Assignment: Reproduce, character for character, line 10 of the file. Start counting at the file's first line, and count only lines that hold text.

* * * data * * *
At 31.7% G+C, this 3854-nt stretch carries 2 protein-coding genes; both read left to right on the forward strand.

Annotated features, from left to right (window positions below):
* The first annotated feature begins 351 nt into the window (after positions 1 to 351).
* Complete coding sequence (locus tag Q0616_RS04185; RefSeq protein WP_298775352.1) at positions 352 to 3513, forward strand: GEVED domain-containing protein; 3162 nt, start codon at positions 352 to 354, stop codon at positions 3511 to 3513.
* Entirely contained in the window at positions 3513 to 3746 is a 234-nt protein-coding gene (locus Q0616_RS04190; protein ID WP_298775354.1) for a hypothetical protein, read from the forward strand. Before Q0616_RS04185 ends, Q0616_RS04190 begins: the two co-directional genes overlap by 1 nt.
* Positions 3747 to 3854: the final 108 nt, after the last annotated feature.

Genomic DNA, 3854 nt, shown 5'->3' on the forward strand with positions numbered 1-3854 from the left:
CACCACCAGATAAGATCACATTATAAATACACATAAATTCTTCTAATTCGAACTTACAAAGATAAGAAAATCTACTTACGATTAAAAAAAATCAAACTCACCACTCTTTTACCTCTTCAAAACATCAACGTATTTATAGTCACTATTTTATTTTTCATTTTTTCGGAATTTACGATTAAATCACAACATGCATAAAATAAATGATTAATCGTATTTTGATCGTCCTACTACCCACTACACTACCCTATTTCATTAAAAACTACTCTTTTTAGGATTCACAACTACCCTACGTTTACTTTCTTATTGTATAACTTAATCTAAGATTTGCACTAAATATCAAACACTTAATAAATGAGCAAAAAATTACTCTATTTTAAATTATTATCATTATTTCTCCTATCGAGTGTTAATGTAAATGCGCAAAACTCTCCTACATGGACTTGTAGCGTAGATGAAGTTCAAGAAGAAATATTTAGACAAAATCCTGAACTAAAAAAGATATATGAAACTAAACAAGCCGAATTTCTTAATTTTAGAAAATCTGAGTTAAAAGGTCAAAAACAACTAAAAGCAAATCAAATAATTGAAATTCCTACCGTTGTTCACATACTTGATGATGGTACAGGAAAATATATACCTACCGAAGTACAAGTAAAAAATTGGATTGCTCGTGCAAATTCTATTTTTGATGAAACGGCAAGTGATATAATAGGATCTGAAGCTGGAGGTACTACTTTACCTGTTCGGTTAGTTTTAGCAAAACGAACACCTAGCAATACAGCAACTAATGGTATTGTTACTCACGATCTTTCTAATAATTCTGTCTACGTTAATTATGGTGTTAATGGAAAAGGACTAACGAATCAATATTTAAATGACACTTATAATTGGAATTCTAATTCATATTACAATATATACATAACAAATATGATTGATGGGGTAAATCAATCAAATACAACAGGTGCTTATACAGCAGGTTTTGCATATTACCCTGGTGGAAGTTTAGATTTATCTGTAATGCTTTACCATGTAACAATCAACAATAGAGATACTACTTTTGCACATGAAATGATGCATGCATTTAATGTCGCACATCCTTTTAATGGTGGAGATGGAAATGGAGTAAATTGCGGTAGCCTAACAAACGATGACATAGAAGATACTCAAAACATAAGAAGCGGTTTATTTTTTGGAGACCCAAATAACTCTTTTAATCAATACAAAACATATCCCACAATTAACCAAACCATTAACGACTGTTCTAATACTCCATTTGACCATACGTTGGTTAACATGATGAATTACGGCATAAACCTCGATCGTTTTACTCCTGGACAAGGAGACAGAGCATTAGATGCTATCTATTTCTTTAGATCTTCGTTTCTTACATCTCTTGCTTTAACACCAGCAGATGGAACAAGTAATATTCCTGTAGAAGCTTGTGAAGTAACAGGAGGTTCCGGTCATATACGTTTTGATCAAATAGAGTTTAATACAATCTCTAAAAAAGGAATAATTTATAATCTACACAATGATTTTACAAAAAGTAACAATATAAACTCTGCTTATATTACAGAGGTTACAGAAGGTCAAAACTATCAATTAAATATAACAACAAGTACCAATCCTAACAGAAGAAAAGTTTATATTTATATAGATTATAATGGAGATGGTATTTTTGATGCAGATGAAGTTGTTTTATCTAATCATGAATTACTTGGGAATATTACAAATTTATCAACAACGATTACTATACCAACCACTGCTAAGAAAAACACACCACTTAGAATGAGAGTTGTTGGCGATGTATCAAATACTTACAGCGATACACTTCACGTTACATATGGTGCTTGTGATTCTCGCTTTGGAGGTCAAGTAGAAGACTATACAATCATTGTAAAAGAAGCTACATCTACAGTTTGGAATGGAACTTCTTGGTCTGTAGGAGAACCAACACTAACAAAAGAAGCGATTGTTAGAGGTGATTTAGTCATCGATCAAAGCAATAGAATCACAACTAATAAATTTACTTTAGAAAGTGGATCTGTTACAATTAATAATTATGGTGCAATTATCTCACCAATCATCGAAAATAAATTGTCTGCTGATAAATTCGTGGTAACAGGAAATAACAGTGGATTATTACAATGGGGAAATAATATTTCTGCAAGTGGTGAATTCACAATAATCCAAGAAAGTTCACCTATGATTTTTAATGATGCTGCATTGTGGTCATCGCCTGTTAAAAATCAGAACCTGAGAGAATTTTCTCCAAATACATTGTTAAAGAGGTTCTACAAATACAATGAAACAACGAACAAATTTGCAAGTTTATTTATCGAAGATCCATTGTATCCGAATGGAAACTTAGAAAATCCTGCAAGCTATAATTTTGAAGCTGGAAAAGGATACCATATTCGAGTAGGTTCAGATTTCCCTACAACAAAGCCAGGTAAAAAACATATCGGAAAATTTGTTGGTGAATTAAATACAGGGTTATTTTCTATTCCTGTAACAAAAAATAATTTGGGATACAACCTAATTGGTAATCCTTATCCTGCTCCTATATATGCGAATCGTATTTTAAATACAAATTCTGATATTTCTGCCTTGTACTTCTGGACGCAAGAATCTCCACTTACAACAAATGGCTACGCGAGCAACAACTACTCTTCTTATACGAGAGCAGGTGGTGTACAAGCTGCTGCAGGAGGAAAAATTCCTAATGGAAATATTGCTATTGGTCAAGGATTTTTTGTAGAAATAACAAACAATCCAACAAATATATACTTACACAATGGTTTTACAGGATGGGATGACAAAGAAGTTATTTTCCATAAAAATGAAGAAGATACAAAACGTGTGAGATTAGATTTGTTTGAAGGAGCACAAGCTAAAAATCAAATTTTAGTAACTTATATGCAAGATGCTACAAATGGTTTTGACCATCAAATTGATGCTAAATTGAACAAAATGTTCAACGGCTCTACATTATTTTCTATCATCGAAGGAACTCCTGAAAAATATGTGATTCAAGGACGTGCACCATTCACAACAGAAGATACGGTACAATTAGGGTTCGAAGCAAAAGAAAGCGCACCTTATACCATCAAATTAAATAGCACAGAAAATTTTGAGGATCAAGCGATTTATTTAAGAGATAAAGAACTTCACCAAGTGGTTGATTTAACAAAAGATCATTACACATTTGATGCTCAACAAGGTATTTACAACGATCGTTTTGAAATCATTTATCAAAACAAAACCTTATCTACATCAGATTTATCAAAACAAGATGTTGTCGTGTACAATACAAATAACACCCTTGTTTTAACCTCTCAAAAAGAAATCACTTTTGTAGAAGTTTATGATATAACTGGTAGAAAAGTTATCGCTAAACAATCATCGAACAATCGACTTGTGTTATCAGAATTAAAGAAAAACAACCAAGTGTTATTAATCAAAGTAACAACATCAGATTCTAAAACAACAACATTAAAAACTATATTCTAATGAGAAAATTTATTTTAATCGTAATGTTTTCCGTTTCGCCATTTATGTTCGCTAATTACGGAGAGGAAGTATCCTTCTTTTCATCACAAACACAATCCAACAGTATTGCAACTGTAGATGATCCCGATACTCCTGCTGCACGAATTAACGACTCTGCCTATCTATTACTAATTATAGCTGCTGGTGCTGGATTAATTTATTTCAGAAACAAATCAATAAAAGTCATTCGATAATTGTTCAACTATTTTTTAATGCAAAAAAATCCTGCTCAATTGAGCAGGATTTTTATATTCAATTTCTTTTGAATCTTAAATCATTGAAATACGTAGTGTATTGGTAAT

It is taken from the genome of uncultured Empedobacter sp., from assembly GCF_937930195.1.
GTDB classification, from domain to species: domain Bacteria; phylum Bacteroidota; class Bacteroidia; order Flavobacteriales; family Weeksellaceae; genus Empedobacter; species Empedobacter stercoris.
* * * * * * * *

GTDB classification, from domain to species: domain Bacteria; phylum Bacteroidota; class Bacteroidia; order Flavobacteriales; family Weeksellaceae; genus Empedobacter; species Empedobacter stercoris.